It strikes me as an intriguing but ultimately unsatisfying example. Remember that what people like me are looking for is a centrist bishop reigning in a heterodox priest on DOCTRINAL grounds. The example you gave can’t be an example of that, since Alexander is a vigorous promoter of church-blessed gay relationships and wrote a whole book about it. Alexander is however a bishop with a strong control ethos (not necessarily a bad thing) — so what is more likely is that the priest was inhibited for DISOBEDIENCE (perhaps +Alex had asked priests in his diocese not to do this without coming to him first?).

    Regarding Bishop Geralyn Wolff and the Muslim TEC priestess she disciplined, you write that:

    “Wolff took firm, graceful action directly after she learned that the priest in question was under her authority.”

    Well, we don’t know that to be true. What we do know is that it had been going on for a while, then made it into the Seattle newspapers, then was taken up the conservative blogosphere, then was being talked about by all kinds of people — and THEN Wolff took some action. She claims that this is the first she heard of it. She also in an interview several months ago told a reporter a manifestly false chronology of when she first learned of it (if the journalist reported what she told him accurately) — a chronology that could be disproved by the public record. Maybe she just misremembered what happened.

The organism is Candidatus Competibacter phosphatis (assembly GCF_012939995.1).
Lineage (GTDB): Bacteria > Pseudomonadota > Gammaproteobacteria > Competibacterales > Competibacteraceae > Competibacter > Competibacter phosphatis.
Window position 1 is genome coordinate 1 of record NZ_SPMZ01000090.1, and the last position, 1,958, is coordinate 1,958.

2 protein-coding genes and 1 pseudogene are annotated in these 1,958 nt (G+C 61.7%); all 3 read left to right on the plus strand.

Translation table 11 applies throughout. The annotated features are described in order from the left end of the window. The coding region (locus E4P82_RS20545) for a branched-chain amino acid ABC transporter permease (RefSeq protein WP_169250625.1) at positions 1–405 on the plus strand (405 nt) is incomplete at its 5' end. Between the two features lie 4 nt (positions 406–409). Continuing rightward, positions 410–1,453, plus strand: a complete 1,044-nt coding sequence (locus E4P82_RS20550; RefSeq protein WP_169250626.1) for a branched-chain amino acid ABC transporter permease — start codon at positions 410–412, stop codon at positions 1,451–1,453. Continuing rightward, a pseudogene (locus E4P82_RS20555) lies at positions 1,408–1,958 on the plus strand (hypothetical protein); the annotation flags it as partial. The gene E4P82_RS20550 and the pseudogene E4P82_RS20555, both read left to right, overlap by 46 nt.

At any rate, the facts in the Wollf/Redding case are the same as what I said in my original post (#9). Woolf did not take action until the situation had become a big news story that was not dying down. Now, as I also said in #9, it was possible that she would have defrocked Redding anyway, and that perhaps it was just a bad stroke of luck for her that it APPEARED she had waited first to see whether it would go away on its own.

    The unfortunate fact, however, is that in situations like these, where prompt action according to the public record was not taken, one’s later action proves nothing in itself. If you run up to the burning building minutes after the firemen have rescued the kids and put out the flames, it is possible, even likely, that you only just got the news; but you shouldn’t expect to be listed in the Heroes Hall of Fame.

  24. Dilbertnomore says:

    I’ve said it before and here it is again. KTF is going down in flames because he has staked out for himself a brand of weird that has not yet been approved by TEC. The ugly secret of classical modern Liberalism is it is welcoming of every idea Liberals already approve of, but don’t try to stray off the reservation and expect approving acceptance. Had KTF done the Druid thing or the GLBTSDKJAKASLJ thing or the Gaia thing or the UN as Our Father/Mother thing or any other apostasy/heresy that was already on TEC’s approved list, he would have glided on through to his purple shirt and oven mitt.

    But, NOOOOOOOO!, KTF had to try to out-weird TEC. That will not stand!